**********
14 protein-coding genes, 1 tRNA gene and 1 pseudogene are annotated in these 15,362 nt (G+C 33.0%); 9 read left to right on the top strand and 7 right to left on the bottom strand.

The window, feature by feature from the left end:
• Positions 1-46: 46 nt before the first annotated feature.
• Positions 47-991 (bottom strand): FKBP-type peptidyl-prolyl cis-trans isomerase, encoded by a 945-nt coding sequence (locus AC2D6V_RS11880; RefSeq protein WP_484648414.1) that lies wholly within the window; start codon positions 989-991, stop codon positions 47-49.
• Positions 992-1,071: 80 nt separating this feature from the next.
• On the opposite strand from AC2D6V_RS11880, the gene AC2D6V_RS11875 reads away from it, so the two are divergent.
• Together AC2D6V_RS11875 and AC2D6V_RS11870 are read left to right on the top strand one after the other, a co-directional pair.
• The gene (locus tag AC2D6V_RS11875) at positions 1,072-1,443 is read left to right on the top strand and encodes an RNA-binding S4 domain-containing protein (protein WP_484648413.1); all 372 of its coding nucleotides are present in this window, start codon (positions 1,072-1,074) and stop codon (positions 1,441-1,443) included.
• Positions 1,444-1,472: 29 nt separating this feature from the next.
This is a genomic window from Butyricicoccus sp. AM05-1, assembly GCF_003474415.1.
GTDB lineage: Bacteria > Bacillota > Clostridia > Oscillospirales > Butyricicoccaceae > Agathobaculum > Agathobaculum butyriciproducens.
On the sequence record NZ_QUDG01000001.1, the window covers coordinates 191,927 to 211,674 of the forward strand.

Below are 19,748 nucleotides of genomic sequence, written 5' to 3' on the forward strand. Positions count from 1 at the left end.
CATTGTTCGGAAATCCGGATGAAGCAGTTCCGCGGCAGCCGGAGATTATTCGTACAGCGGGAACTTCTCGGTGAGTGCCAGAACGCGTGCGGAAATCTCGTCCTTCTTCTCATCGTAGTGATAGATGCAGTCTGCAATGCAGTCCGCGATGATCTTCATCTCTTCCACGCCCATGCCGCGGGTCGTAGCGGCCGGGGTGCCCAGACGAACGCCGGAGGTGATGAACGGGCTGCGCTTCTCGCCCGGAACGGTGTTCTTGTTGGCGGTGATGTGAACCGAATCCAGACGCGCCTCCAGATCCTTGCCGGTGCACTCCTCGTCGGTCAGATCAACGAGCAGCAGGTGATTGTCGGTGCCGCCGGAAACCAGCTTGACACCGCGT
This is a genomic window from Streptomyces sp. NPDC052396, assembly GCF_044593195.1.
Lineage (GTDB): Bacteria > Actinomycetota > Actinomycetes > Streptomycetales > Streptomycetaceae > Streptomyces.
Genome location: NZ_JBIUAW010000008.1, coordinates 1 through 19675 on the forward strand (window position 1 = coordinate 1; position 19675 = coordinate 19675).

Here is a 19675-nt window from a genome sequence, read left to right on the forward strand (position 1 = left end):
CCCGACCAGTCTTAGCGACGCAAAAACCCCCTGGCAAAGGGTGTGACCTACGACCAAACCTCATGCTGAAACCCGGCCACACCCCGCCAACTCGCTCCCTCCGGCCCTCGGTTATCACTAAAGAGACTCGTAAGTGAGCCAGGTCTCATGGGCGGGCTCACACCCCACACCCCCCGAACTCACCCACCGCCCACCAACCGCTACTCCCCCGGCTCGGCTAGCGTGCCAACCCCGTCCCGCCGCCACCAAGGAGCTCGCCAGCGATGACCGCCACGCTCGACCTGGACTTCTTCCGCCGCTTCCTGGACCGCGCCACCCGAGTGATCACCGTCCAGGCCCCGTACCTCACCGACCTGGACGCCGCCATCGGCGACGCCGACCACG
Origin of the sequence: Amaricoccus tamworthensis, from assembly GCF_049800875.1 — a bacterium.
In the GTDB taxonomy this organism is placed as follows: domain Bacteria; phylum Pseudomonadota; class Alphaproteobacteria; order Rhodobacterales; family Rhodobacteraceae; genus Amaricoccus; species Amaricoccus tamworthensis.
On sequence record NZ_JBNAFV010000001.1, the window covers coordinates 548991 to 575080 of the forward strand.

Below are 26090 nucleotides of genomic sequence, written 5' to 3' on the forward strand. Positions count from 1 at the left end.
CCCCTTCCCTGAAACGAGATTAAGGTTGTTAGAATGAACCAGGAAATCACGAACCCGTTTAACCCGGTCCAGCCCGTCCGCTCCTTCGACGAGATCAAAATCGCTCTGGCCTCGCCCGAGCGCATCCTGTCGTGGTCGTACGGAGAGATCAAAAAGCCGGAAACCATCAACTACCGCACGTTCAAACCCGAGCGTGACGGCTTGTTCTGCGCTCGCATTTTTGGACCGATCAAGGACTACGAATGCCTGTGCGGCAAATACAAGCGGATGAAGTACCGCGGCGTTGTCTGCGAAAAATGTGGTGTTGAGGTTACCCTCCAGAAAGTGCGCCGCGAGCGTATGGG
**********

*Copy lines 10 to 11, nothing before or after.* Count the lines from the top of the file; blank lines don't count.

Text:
This is a genomic window from Butyricicoccus sp. AM05-1, assembly GCF_003474415.1.
GTDB lineage: Bacteria > Bacillota > Clostridia > Oscillospirales > Butyricicoccaceae > Agathobaculum > Agathobaculum butyriciproducens.